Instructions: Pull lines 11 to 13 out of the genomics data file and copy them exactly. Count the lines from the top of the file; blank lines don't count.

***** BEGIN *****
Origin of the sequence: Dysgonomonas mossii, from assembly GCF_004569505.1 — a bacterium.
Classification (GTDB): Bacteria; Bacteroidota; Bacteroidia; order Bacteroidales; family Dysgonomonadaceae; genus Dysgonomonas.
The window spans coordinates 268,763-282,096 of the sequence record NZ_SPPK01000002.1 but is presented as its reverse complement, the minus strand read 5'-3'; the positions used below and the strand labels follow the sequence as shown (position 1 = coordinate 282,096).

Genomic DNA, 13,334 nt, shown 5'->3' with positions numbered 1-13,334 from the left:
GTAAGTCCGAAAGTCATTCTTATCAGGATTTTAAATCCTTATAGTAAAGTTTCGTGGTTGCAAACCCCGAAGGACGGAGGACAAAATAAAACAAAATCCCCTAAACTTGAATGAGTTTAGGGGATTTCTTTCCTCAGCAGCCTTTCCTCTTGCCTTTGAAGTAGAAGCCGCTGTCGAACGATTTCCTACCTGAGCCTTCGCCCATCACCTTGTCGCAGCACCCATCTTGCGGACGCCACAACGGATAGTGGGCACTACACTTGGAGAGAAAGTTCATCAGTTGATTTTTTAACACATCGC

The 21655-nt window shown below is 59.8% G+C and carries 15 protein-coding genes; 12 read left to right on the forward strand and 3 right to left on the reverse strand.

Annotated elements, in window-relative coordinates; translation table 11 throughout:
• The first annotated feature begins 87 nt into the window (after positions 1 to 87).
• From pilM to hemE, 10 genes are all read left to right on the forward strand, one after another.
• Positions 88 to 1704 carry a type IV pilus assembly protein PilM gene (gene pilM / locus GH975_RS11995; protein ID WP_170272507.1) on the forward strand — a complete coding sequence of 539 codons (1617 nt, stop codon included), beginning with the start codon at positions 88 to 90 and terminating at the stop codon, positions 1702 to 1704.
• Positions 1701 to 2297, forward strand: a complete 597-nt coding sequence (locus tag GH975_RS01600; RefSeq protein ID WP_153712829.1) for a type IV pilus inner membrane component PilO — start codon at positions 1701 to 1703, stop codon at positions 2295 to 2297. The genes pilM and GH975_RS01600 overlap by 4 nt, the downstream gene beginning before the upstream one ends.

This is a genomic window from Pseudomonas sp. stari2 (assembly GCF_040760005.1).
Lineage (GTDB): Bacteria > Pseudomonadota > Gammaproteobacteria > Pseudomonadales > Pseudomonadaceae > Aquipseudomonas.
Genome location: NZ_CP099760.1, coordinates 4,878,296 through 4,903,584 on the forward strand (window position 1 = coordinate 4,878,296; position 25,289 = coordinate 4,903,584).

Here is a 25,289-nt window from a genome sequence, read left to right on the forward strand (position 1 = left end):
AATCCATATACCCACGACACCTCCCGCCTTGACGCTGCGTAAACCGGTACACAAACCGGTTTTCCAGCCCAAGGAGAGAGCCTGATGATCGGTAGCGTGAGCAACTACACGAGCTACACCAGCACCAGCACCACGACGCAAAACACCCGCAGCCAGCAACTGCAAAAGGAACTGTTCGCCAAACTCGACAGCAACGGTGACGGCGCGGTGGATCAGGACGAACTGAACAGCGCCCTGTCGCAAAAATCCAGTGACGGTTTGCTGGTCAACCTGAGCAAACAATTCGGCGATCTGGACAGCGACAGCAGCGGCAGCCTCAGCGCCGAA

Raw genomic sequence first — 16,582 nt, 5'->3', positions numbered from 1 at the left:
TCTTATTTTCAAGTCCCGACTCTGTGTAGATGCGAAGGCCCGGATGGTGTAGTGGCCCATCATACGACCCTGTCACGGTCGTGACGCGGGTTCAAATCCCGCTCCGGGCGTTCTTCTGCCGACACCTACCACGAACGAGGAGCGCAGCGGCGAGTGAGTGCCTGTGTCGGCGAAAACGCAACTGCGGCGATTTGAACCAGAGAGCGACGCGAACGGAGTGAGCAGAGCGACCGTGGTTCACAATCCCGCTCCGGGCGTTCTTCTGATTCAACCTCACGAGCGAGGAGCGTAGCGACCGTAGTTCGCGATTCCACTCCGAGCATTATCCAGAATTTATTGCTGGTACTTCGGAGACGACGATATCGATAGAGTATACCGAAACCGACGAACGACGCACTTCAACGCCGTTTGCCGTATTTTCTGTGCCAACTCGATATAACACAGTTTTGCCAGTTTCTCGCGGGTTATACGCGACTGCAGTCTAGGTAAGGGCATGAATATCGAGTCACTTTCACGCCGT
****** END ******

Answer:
• Positions 1701 to 2297, forward strand: a complete 597-nt coding sequence (locus tag GH975_RS01600; RefSeq protein ID WP_153712829.1) for a type IV pilus inner membrane component PilO — start codon at positions 1701 to 1703, stop codon at positions 2295 to 2297. The genes pilM and GH975_RS01600 overlap by 4 nt, the downstream gene beginning before the upstream one ends.

This is a genomic window from Pseudomonas sp. stari2 (assembly GCF_040760005.1).
Lineage (GTDB): Bacteria > Pseudomonadota > Gammaproteobacteria > Pseudomonadales > Pseudomonadaceae > Aquipseudomonas.